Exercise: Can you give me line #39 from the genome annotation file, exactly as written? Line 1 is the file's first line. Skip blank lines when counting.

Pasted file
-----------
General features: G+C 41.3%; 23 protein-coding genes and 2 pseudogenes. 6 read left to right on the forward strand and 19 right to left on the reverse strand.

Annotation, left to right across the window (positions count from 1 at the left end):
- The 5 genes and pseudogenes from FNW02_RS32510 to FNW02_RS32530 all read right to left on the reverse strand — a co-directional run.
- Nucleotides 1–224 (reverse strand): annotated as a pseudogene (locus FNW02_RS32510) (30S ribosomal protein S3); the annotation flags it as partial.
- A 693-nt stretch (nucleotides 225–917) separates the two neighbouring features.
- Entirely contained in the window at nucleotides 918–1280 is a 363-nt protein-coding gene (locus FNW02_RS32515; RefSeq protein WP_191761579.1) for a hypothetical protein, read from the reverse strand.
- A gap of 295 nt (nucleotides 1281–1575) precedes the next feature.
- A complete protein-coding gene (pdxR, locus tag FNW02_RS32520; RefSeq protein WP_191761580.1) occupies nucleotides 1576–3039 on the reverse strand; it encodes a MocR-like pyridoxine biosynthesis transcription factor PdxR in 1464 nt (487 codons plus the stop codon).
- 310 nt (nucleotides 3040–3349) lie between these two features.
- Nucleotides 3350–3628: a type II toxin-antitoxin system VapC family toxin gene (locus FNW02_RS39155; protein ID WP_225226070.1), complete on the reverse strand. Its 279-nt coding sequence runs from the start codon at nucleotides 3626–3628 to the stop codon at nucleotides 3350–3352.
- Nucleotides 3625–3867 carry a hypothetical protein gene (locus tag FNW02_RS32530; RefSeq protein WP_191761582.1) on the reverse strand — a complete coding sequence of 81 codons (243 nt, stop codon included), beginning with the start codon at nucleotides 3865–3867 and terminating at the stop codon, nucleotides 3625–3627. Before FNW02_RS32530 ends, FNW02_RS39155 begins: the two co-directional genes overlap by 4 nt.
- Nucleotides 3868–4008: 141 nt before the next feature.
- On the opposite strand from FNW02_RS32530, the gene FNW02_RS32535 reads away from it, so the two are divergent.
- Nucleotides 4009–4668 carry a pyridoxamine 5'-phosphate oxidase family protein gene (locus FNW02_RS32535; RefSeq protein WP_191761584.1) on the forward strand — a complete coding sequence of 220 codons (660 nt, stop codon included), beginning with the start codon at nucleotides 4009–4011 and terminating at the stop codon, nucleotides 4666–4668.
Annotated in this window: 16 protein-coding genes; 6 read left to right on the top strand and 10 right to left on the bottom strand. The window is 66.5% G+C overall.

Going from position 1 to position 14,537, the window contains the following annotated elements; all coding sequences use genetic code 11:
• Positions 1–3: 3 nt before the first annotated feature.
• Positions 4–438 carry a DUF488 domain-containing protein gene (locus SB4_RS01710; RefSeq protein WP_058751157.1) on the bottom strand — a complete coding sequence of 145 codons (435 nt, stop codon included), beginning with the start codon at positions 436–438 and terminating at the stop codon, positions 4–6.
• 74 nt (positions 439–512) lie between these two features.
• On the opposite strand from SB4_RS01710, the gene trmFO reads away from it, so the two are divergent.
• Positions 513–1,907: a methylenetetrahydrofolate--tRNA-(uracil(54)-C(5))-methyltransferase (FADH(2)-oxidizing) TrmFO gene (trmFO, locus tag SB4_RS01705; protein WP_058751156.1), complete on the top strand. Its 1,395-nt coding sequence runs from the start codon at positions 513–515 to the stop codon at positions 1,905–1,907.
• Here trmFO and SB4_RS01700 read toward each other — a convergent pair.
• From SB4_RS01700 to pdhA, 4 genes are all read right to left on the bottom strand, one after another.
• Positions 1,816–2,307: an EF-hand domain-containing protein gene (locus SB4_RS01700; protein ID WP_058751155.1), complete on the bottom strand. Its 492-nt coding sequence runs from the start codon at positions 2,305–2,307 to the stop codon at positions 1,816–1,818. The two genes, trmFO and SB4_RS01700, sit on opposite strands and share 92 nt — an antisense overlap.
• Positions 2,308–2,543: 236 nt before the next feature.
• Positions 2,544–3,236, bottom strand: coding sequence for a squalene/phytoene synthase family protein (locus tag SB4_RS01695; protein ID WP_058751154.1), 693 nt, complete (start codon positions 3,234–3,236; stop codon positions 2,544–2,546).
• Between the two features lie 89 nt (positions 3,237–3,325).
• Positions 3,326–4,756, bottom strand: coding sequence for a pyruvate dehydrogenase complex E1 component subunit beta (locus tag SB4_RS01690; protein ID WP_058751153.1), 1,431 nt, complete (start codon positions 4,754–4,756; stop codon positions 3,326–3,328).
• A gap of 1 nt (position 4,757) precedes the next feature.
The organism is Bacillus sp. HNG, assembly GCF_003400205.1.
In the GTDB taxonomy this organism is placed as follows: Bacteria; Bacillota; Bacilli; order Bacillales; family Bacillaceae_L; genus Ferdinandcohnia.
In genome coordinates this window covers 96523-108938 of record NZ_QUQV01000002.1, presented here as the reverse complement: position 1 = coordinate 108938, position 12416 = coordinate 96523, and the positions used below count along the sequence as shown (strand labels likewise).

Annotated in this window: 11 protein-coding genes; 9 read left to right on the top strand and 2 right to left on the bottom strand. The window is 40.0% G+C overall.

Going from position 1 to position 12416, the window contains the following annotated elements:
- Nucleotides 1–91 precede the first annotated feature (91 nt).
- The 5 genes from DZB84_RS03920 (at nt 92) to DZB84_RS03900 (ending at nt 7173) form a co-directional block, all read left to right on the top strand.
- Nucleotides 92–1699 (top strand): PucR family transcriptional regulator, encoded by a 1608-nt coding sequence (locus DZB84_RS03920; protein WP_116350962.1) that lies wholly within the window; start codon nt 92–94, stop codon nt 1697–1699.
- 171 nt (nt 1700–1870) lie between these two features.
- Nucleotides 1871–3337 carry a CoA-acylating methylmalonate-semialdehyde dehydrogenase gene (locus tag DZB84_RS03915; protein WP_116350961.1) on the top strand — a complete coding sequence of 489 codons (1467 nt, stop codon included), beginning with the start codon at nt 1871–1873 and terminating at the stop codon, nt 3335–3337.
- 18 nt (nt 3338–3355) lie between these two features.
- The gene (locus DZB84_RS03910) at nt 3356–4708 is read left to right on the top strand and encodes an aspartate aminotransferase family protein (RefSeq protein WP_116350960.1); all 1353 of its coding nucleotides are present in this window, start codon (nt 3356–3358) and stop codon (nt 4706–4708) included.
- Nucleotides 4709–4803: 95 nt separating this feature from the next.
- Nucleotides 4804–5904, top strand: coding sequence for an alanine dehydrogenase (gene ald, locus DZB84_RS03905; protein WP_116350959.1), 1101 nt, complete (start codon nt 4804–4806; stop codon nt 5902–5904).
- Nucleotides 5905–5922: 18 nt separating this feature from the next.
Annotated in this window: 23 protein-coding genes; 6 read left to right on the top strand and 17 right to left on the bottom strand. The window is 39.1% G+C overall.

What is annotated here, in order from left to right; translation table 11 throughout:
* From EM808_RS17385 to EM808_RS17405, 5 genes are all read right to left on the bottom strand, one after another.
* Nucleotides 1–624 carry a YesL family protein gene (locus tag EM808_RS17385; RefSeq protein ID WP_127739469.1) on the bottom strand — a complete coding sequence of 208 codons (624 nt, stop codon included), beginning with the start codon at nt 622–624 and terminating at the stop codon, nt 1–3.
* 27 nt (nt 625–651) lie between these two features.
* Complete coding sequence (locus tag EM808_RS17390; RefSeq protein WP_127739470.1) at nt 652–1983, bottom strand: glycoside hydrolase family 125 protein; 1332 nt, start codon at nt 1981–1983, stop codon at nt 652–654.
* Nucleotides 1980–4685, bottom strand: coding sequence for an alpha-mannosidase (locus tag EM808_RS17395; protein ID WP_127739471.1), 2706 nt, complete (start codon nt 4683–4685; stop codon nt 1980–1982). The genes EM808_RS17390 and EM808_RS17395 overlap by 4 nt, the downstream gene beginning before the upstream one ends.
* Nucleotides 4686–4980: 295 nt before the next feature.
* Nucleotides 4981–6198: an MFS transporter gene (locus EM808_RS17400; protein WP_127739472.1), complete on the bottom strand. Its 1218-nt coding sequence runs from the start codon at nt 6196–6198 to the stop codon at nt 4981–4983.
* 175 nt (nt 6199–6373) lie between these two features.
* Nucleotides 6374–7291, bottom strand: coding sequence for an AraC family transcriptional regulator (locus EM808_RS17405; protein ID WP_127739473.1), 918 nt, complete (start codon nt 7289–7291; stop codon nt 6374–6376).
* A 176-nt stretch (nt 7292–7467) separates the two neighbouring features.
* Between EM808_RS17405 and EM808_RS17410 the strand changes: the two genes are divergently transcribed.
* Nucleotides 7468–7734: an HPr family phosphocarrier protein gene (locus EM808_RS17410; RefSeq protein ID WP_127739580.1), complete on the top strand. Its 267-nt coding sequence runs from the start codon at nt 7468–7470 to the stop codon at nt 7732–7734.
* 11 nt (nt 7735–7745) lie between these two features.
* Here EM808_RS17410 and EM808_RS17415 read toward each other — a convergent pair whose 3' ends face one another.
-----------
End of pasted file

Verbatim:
- Nucleotides 1871–3337 carry a CoA-acylating methylmalonate-semialdehyde dehydrogenase gene (locus tag DZB84_RS03915; protein WP_116350961.1) on the top strand — a complete coding sequence of 489 codons (1467 nt, stop codon included), beginning with the start codon at nt 1871–1873 and terminating at the stop codon, nt 3335–3337.